First 50 Funds Interview: Matthew Brett of Baillie Gifford Japanese

26 September 2018

Matthew Brett gives Moneywise’s Helen Knapman the lowdown on his fund, Baillie Gifford Japanese, one of our First 50 funds for beginner investors

What is the fund?

The fund invests in Japanese companies that we think have the potential for long-term growth.

We currently hold 62 companies. Each holding is big enough that it makes a difference, but there’s enough space for new ideas.

What do you look for in companies?

We try to think about companies over a five-year period – looking at where sales and earnings have got to and whether they can continue growing. When investing, the five key points we look for are:

  • Industry background – companies that are operating in a growing industry and one where it’s possible to earn good returns.
  • Competitive advantage – [companies that have an advantage over their peers].
  • Management – companies where there is a strong alignment between the management and ourselves. We like the management team to have a significant shareholding in the business themselves. This is important, as in Japan there’s a range of management styles and we want to invest in those looking to grow their businesses.
  • Financial characteristics – companies with strong balance sheets with little or no debt.
  • Valuation – we look at the price of companies and how we differ from the market in our view. We try to look for substantial opportunity for share price appreciation – and not just small appreciation, we’re looking for double or treble.

When do you sell companies?

Over the past 10 years the annual portfolio turnover has been 15% or less. We sell companies for three main reasons:

  • We’ve made a mistake and we’ve realised we’re not right in our analysis.
  • Where we struggle to see any further upside in the shares – the market can become aware of the attractions and become over-enthusiastic, for example.
  • We have such a weight of companies we want to buy that we need to find the money from somewhere, so we’ll sell our least favourite holding.

In the last few months we’ve sold out of Hikari Tsushin – a distributor which sells mobile phones, copiers, etc [to businesses]. We’ve held it for 10 years and it’s done very well, but we can’t see it being able to grow at the same rapid rate going forward, as the labour market is very tight and it simply can’t recruit the number of employees it will need.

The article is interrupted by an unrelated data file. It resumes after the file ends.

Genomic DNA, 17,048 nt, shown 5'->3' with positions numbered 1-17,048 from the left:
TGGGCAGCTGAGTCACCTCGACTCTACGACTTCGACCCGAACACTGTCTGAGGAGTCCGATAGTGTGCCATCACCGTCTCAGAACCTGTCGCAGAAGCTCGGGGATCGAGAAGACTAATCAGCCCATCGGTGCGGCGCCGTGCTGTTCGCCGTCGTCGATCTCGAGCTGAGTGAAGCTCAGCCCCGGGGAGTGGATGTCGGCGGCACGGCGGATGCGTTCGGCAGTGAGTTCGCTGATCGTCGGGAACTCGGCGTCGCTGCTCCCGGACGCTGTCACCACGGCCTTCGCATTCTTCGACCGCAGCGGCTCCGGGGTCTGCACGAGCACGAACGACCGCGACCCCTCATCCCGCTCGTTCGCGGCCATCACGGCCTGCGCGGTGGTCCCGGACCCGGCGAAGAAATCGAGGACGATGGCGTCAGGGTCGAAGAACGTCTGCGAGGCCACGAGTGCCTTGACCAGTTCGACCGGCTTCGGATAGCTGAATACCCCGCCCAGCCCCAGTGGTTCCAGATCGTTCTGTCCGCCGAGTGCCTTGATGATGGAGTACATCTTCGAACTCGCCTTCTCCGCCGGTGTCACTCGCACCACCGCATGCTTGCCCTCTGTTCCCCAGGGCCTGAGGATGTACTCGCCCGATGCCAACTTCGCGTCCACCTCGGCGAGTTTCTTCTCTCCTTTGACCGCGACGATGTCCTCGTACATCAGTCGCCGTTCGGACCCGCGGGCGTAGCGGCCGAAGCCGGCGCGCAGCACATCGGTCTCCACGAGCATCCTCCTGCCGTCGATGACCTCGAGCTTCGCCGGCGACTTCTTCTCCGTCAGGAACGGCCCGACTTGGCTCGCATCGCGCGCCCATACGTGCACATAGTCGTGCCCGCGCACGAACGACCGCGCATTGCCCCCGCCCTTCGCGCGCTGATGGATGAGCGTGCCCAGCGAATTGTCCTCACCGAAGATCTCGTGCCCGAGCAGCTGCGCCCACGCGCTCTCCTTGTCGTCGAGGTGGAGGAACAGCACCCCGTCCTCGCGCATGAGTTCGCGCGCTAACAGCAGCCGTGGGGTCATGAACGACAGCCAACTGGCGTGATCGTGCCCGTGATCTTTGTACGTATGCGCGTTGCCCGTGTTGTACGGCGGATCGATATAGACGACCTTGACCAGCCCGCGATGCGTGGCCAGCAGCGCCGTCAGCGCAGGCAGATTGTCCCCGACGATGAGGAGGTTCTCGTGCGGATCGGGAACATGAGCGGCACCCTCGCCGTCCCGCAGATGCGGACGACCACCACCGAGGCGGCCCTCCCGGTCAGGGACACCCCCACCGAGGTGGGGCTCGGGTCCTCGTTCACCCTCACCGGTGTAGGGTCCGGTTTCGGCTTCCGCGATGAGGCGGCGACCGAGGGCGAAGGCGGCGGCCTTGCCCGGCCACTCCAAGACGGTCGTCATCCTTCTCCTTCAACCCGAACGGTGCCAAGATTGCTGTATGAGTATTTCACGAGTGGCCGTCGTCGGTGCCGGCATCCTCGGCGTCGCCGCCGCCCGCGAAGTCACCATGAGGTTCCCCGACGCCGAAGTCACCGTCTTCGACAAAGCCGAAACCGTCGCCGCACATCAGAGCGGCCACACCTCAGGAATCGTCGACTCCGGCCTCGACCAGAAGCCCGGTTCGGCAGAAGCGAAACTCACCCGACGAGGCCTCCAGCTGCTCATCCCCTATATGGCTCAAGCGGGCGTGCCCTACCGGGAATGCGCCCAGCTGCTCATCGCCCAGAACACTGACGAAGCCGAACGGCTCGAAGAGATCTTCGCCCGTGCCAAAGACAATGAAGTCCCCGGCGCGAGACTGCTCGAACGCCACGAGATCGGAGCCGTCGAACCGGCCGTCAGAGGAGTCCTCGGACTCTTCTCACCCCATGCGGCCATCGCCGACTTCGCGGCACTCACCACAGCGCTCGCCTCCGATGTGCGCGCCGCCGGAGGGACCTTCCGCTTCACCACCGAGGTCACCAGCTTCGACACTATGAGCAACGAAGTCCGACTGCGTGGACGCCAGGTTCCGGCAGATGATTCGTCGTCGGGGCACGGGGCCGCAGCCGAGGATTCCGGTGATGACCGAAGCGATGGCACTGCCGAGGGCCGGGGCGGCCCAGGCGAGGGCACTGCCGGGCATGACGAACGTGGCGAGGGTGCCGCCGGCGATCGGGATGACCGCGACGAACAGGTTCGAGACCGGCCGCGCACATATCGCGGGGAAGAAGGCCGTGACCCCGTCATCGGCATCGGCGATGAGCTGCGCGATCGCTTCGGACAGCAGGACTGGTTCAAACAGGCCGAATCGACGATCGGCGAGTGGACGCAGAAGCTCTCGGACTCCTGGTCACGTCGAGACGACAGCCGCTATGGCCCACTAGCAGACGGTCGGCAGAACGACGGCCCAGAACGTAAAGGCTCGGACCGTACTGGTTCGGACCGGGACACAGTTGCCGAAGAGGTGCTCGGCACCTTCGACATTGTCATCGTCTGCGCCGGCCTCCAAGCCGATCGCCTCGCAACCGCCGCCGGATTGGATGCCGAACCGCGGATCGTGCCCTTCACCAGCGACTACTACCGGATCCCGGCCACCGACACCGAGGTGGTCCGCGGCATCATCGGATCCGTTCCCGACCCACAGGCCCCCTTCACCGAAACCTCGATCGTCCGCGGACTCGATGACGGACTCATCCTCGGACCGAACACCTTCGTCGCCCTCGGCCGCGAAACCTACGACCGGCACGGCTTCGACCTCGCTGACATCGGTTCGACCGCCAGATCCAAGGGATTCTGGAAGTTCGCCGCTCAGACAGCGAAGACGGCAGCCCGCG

Has your direction changed since co-manager Sarah Whitley left in April?

We remain growth-orientated and long term – our ethos hasn’t changed. We have nine people working on the fund and we still have the rest of the team here. I miss working with Sarah, but in a practical sense I’m confident we have the resources to keep going.

How’s the outlook for Japan?

Investors have a tendency to focus on concerns about Japan, but there are several strengths. There’s a simplicity to Japan in terms of it having one currency and an established political arrangement, as these provide a fairly stable backdrop.

So, when it comes to challenges, I don’t worry about the country as a whole, although there are some sectors that aren’t particularly exciting. For example, we’ve not found opportunities in the utilities sector for years, and growth prospects are very limited. We also struggle to see how the large conglomerates can show growth – they had great growth in the 1980s but they’re not where the growth is now. We’re looking to the future.

When we think about what Japan is good at, it’s robots. We see opportunity here, as robots are only used in narrow industries at present, such as car manufacturing and electronics, but we see the possibilities for robots to be used in different sectors. Examples of companies we own in this sector include Fanuc and Yaskawa Electric.

Our other big exposure is to internet-related businesses. One of the big areas for growth is online financial companies – SBI is an example of a firm we invest in. It’s the Japanese Hargreaves Lansdown, an online brokerage company that also offers banking services. We think these have a very big cost advantage over traditional banks.

In terms of opportunities, there are also some interesting stocks we’re thinking about in emerging healthcare. For example, PeptiDream is a company we hold at present which produces synthetic peptides to deliver drugs or be used as a therapy in their own right.

What were your best and worst investment decisions?

One of our best decisions was to invest in Hikari Tsushin. Its share price went up about 10 times from when we bought it to when we sold it.

But there are always things that go less well. One of the ones I particularly regret relates to M3, an online sales rep for pharmaceutical companies. We considered buying shares in M3 but thought it was a little expensive. That was a mistake, as the share price has continued to grow very fast since then.

What’s your top tip for a beginner investor?

I would encourage people to keep things simple and to be aware of the importance of investing in funds where they understand how they’re managed. Have an eye on costs, and be long term in your thinking.

Baillie Gifford Japanese: Key stats

Launched: October 1984
Fund size: £2,627.12 million
OCF: 0.63% (i)
Yield: 0.8%

(i) B share class. Source: Baillie Gifford Japanese Fund factsheet, 30 June 2018.

The man behind the fund

Matthew Brett joined Baillie Gifford in 2003. As well as managing the Japanese Fund, he is the manager of Baillie Gifford’s Japanese all cap and Japanese income growth strategies. Matthew graduated with a BA (Hons) in natural sciences (psychology) from the University of Cambridge and holds a PhD in psychology from Bristol University. He is a CFA charterholder.

Five-year performance of Baillie Gifford Japanese

Baillie Gifford Japanese B Acc in GB43.800.0511.9433.8926.56

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